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An export restriction is either a ban on exporting items to a certain country or individual, or a limit on the amount of an item that can be exported to that country or individual. Export restrictions are usually set by governmental bodies and are imposed on individuals or companies seeking to export goods out of their home country. For example, in the United States, export restrictions on most commercial goods are set by the Bureau of Industry and Security (BIS) within the Department of Commerce. The restriction on exportation of defense items is determined by the U.S. Department of State. Items that can or cannot be exported are sometimes determined by a nation’s foreign policy, and the lists of countries or goods that export restrictions are placed upon are often subject to change.
Individuals who are classified by governments as the leaders of enemy nations, terrorist associates, enemy combatants or narcotics traffickers may have an export restriction imposed on them. These individuals are often classified as Blocked, Unverified or Denied Persons by the nation governing its export rules. The U.S. Commerce Department maintains a list of these persons, and exporters can often determine whether an individual they want to export items to is on these lists. It is illegal to export goods to blocked or denied persons. If an exporter verifies the identity of a person designated as Unverified, and that person is not determined to be a threat to the host country, goods can then be exported to them.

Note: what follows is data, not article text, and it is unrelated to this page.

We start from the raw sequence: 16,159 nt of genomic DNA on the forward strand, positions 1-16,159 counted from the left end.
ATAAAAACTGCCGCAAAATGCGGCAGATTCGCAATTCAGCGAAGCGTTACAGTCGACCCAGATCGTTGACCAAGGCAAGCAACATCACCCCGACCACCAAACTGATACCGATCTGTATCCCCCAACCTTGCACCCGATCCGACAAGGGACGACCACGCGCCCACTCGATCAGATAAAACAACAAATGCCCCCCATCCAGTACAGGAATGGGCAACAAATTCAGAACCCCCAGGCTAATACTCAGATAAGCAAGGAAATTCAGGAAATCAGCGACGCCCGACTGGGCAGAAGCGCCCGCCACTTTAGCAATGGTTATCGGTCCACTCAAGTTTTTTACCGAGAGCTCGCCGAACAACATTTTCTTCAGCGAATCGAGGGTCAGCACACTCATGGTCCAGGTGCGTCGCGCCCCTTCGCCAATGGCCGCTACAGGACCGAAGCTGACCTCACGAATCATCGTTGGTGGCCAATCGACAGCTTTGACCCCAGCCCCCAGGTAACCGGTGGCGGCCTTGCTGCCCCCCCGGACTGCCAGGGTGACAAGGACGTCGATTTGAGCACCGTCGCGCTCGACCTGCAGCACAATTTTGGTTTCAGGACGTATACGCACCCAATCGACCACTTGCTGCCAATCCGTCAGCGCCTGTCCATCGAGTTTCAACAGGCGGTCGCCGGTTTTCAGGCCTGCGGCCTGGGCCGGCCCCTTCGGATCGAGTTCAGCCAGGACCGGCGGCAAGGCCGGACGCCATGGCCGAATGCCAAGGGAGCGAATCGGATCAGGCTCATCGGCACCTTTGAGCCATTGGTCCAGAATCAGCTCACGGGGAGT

An export restriction can be levied against foreign nations as a form of economic sanction. U.S. exporters are typically banned from shipping any goods to nations such as Cuba, Iran or North Korea. In other cases, nations will impose economic restrictions on a foreign nation. In this case, most items are restricted from being exported to those countries, but food, medicine and humanitarian aid can still be shipped. In other cases, an export restriction is sometimes lifted by governments in order to facilitate economic or governmental change within enemy nations. For example, the United States agreed to let exporters ship Internet technology to Iran, Sudan and Cuba in 2010, in hopes that Internet access and the free flow of information would help facilitate regime change in those nations.
Certain types of items may have export restriction imposed on them. Electronic components and computers are typically restricted from being shipped to certain nations or individuals, because these items can be disassembled and reassembled for certain military uses. Items related to telecommunications, navigation and propulsion systems are also heavily regulated by national export laws. The amount of these goods exported, the individual or nation they’re being exported to and the intended use of the goods must often be documented with the government before they can be exported.